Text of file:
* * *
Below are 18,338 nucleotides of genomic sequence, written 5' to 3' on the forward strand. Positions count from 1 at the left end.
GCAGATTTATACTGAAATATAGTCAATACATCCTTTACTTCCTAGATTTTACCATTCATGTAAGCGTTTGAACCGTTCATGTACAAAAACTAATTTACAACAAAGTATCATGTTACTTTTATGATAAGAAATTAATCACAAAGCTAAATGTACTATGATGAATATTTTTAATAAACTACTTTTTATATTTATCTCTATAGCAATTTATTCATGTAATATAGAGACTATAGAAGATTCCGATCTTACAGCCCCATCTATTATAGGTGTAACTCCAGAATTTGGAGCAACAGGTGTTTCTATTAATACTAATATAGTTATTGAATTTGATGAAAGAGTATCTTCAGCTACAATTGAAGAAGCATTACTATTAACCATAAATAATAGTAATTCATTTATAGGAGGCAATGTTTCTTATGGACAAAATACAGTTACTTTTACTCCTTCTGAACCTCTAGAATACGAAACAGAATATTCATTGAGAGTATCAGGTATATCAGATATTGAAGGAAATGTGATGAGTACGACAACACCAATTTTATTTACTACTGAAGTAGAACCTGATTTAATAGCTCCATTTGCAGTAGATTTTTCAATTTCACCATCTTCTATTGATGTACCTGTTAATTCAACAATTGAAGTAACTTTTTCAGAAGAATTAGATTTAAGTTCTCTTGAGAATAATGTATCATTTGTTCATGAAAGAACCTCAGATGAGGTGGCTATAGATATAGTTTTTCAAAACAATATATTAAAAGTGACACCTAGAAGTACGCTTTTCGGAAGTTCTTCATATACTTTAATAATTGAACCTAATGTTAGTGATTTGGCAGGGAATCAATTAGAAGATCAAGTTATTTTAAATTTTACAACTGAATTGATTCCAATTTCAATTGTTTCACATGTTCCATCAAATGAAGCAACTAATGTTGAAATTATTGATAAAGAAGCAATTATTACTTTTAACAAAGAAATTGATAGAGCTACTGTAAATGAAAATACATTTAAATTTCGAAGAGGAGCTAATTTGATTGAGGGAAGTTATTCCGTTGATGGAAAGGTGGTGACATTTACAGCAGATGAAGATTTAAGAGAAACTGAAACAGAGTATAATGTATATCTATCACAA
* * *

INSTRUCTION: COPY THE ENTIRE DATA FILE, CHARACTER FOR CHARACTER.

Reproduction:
Below are 18,338 nucleotides of genomic sequence, written 5' to 3' on the forward strand. Positions count from 1 at the left end.
GCAGATTTATACTGAAATATAGTCAATACATCCTTTACTTCCTAGATTTTACCATTCATGTAAGCGTTTGAACCGTTCATGTACAAAAACTAATTTACAACAAAGTATCATGTTACTTTTATGATAAGAAATTAATCACAAAGCTAAATGTACTATGATGAATATTTTTAATAAACTACTTTTTATATTTATCTCTATAGCAATTTATTCATGTAATATAGAGACTATAGAAGATTCCGATCTTACAGCCCCATCTATTATAGGTGTAACTCCAGAATTTGGAGCAACAGGTGTTTCTATTAATACTAATATAGTTATTGAATTTGATGAAAGAGTATCTTCAGCTACAATTGAAGAAGCATTACTATTAACCATAAATAATAGTAATTCATTTATAGGAGGCAATGTTTCTTATGGACAAAATACAGTTACTTTTACTCCTTCTGAACCTCTAGAATACGAAACAGAATATTCATTGAGAGTATCAGGTATATCAGATATTGAAGGAAATGTGATGAGTACGACAACACCAATTTTATTTACTACTGAAGTAGAACCTGATTTAATAGCTCCATTTGCAGTAGATTTTTCAATTTCACCATCTTCTATTGATGTACCTGTTAATTCAACAATTGAAGTAACTTTTTCAGAAGAATTAGATTTAAGTTCTCTTGAGAATAATGTATCATTTGTTCATGAAAGAACCTCAGATGAGGTGGCTATAGATATAGTTTTTCAAAACAATATATTAAAAGTGACACCTAGAAGTACGCTTTTCGGAAGTTCTTCATATACTTTAATAATTGAACCTAATGTTAGTGATTTGGCAGGGAATCAATTAGAAGATCAAGTTATTTTAAATTTTACAACTGAATTGATTCCAATTTCAATTGTTTCACATGTTCCATCAAATGAAGCAACTAATGTTGAAATTATTGATAAAGAAGCAATTATTACTTTTAACAAAGAAATTGATAGAGCTACTGTAAATGAAAATACATTTAAATTTCGAAGAGGAGCTAATTTGATTGAGGGAAGTTATTCCGTTGATGGAAAGGTGGTGACATTTACAGCAGATGAAGATTTAAGAGAAACTGAAACAGAGTATAATGTATATCTATCACAA